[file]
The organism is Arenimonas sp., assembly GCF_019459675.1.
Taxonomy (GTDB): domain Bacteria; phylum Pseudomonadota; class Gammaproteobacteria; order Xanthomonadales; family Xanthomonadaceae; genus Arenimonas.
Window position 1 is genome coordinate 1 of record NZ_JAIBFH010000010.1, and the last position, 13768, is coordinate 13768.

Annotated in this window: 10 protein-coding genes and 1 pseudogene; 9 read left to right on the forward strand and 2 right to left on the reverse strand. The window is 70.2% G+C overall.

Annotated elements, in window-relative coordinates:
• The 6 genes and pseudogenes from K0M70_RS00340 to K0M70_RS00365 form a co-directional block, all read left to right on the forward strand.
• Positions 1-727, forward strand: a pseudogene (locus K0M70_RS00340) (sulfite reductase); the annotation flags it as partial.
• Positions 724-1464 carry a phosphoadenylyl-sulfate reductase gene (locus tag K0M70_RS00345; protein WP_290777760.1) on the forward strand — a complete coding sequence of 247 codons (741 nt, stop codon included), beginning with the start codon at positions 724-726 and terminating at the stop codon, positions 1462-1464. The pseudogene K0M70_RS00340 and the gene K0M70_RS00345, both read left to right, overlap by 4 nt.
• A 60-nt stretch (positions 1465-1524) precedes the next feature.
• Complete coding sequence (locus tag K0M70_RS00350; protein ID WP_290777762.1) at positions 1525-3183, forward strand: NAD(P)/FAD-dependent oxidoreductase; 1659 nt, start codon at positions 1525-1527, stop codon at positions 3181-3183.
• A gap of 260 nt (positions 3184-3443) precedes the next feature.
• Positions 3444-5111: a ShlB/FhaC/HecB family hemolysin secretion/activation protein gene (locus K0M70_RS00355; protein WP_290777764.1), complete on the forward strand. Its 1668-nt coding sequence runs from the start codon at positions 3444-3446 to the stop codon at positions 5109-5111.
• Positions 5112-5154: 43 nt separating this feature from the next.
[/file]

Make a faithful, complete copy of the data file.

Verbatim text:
The organism is Arenimonas sp., assembly GCF_019459675.1.
Taxonomy (GTDB): domain Bacteria; phylum Pseudomonadota; class Gammaproteobacteria; order Xanthomonadales; family Xanthomonadaceae; genus Arenimonas.
Window position 1 is genome coordinate 1 of record NZ_JAIBFH010000010.1, and the last position, 13768, is coordinate 13768.

Annotated in this window: 10 protein-coding genes and 1 pseudogene; 9 read left to right on the forward strand and 2 right to left on the reverse strand. The window is 70.2% G+C overall.

Annotated elements, in window-relative coordinates:
• The 6 genes and pseudogenes from K0M70_RS00340 to K0M70_RS00365 form a co-directional block, all read left to right on the forward strand.
• Positions 1-727, forward strand: a pseudogene (locus K0M70_RS00340) (sulfite reductase); the annotation flags it as partial.
• Positions 724-1464 carry a phosphoadenylyl-sulfate reductase gene (locus tag K0M70_RS00345; protein WP_290777760.1) on the forward strand — a complete coding sequence of 247 codons (741 nt, stop codon included), beginning with the start codon at positions 724-726 and terminating at the stop codon, positions 1462-1464. The pseudogene K0M70_RS00340 and the gene K0M70_RS00345, both read left to right, overlap by 4 nt.
• A 60-nt stretch (positions 1465-1524) precedes the next feature.
• Complete coding sequence (locus tag K0M70_RS00350; protein ID WP_290777762.1) at positions 1525-3183, forward strand: NAD(P)/FAD-dependent oxidoreductase; 1659 nt, start codon at positions 1525-1527, stop codon at positions 3181-3183.
• A gap of 260 nt (positions 3184-3443) precedes the next feature.
• Positions 3444-5111: a ShlB/FhaC/HecB family hemolysin secretion/activation protein gene (locus K0M70_RS00355; protein WP_290777764.1), complete on the forward strand. Its 1668-nt coding sequence runs from the start codon at positions 3444-3446 to the stop codon at positions 5109-5111.
• Positions 5112-5154: 43 nt separating this feature from the next.